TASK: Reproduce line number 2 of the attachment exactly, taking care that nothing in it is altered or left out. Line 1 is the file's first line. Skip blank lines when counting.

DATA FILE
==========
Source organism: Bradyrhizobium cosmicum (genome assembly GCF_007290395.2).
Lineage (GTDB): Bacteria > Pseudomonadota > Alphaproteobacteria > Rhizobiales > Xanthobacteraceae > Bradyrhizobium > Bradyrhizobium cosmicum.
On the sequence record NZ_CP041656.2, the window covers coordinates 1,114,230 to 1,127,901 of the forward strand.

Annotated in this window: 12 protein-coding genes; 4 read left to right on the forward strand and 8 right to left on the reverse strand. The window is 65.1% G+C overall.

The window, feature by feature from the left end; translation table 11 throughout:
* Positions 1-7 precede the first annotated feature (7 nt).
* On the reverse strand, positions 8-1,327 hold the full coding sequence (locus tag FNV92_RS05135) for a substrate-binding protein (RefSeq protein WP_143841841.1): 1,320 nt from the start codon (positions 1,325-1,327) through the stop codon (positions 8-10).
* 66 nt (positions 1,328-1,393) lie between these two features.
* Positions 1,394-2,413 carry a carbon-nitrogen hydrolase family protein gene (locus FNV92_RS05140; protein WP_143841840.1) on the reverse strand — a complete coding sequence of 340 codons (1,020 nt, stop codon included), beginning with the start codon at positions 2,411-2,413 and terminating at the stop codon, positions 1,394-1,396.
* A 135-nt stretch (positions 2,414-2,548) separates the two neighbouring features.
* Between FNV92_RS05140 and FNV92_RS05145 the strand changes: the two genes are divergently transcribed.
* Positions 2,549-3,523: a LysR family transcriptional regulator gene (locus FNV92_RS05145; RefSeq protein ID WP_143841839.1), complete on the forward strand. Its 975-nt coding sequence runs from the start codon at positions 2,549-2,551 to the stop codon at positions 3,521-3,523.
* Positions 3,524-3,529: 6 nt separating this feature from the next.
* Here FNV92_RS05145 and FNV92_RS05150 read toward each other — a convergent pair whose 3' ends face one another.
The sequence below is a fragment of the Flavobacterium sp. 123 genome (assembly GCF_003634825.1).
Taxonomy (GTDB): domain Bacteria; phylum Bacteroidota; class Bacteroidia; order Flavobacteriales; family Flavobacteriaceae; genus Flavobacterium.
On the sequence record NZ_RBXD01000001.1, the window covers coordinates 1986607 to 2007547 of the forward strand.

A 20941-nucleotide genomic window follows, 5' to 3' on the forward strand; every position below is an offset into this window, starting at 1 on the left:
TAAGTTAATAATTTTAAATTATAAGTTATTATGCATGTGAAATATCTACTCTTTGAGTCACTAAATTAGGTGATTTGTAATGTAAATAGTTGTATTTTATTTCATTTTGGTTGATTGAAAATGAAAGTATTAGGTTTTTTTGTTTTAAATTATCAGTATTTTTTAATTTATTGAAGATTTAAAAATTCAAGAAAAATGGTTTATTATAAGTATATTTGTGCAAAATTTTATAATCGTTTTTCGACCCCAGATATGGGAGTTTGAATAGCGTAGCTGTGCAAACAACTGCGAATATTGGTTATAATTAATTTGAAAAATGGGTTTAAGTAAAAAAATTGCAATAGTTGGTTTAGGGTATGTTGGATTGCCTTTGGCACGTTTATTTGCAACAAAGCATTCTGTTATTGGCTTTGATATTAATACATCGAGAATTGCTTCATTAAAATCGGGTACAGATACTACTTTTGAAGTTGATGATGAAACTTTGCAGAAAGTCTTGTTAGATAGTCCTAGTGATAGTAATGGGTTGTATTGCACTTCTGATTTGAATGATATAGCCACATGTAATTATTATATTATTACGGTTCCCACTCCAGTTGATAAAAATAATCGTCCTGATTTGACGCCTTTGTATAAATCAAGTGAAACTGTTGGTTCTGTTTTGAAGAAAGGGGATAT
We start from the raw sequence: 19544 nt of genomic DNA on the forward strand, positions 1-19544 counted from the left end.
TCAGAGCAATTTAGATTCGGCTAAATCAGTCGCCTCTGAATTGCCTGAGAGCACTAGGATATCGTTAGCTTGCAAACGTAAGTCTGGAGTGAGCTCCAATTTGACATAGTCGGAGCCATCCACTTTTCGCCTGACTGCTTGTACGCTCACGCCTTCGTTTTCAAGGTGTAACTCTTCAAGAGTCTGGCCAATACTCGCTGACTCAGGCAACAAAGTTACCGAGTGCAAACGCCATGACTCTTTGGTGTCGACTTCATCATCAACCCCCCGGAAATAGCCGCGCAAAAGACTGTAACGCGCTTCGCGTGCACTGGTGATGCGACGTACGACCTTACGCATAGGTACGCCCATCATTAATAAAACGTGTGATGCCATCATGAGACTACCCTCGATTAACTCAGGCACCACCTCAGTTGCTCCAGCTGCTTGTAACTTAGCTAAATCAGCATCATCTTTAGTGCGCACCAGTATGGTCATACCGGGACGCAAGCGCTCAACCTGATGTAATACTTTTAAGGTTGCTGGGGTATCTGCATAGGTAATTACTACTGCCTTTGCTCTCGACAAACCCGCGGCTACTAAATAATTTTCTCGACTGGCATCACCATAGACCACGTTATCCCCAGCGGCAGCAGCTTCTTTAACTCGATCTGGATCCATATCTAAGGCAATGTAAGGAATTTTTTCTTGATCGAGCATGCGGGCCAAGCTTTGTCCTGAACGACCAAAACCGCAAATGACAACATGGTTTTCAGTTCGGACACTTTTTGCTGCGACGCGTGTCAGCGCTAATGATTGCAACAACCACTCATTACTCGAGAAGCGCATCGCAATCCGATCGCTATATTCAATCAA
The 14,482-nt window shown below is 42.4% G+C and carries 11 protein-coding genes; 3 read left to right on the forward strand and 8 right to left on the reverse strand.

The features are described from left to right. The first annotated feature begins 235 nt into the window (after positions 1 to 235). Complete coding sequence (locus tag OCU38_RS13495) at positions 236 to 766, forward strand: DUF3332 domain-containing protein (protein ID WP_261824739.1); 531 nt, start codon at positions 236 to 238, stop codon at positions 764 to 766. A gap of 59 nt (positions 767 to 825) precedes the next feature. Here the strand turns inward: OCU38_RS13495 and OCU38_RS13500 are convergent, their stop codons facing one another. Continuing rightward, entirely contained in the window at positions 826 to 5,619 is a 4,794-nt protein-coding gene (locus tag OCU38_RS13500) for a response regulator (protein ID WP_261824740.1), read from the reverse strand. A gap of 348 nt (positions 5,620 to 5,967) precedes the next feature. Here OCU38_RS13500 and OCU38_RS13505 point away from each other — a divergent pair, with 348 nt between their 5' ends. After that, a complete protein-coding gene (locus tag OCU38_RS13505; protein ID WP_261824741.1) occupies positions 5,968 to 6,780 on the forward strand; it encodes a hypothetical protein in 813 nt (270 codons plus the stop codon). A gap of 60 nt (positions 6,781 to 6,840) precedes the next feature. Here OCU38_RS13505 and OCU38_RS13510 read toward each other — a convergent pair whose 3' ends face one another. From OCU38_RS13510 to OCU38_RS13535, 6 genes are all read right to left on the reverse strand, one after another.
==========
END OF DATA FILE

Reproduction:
Lineage (GTDB): Bacteria > Pseudomonadota > Alphaproteobacteria > Rhizobiales > Xanthobacteraceae > Bradyrhizobium > Bradyrhizobium cosmicum.